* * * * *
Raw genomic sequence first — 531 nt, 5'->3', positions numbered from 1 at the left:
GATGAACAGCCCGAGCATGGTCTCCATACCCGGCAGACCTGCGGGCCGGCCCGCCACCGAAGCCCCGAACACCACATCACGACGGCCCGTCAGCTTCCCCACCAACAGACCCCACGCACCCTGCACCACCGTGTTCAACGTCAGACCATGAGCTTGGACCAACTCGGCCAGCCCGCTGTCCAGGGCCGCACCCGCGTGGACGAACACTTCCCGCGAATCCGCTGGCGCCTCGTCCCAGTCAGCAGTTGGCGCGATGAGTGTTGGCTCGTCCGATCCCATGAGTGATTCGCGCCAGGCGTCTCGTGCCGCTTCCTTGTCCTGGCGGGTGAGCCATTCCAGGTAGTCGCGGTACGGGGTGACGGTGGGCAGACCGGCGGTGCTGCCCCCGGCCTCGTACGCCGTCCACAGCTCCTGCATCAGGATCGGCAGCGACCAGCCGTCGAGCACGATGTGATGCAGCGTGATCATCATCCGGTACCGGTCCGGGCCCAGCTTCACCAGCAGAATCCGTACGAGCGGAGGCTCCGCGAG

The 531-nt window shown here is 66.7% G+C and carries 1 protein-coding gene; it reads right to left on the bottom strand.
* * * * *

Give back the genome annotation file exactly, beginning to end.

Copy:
Raw genomic sequence first — 531 nt, 5'->3', positions numbered from 1 at the left:
GATGAACAGCCCGAGCATGGTCTCCATACCCGGCAGACCTGCGGGCCGGCCCGCCACCGAAGCCCCGAACACCACATCACGACGGCCCGTCAGCTTCCCCACCAACAGACCCCACGCACCCTGCACCACCGTGTTCAACGTCAGACCATGAGCTTGGACCAACTCGGCCAGCCCGCTGTCCAGGGCCGCACCCGCGTGGACGAACACTTCCCGCGAATCCGCTGGCGCCTCGTCCCAGTCAGCAGTTGGCGCGATGAGTGTTGGCTCGTCCGATCCCATGAGTGATTCGCGCCAGGCGTCTCGTGCCGCTTCCTTGTCCTGGCGGGTGAGCCATTCCAGGTAGTCGCGGTACGGGGTGACGGTGGGCAGACCGGCGGTGCTGCCCCCGGCCTCGTACGCCGTCCACAGCTCCTGCATCAGGATCGGCAGCGACCAGCCGTCGAGCACGATGTGATGCAGCGTGATCATCATCCGGTACCGGTCCGGGCCCAGCTTCACCAGCAGAATCCGTACGAGCGGAGGCTCCGCGAG

The 531-nt window shown here is 66.7% G+C and carries 1 protein-coding gene; it reads right to left on the bottom strand.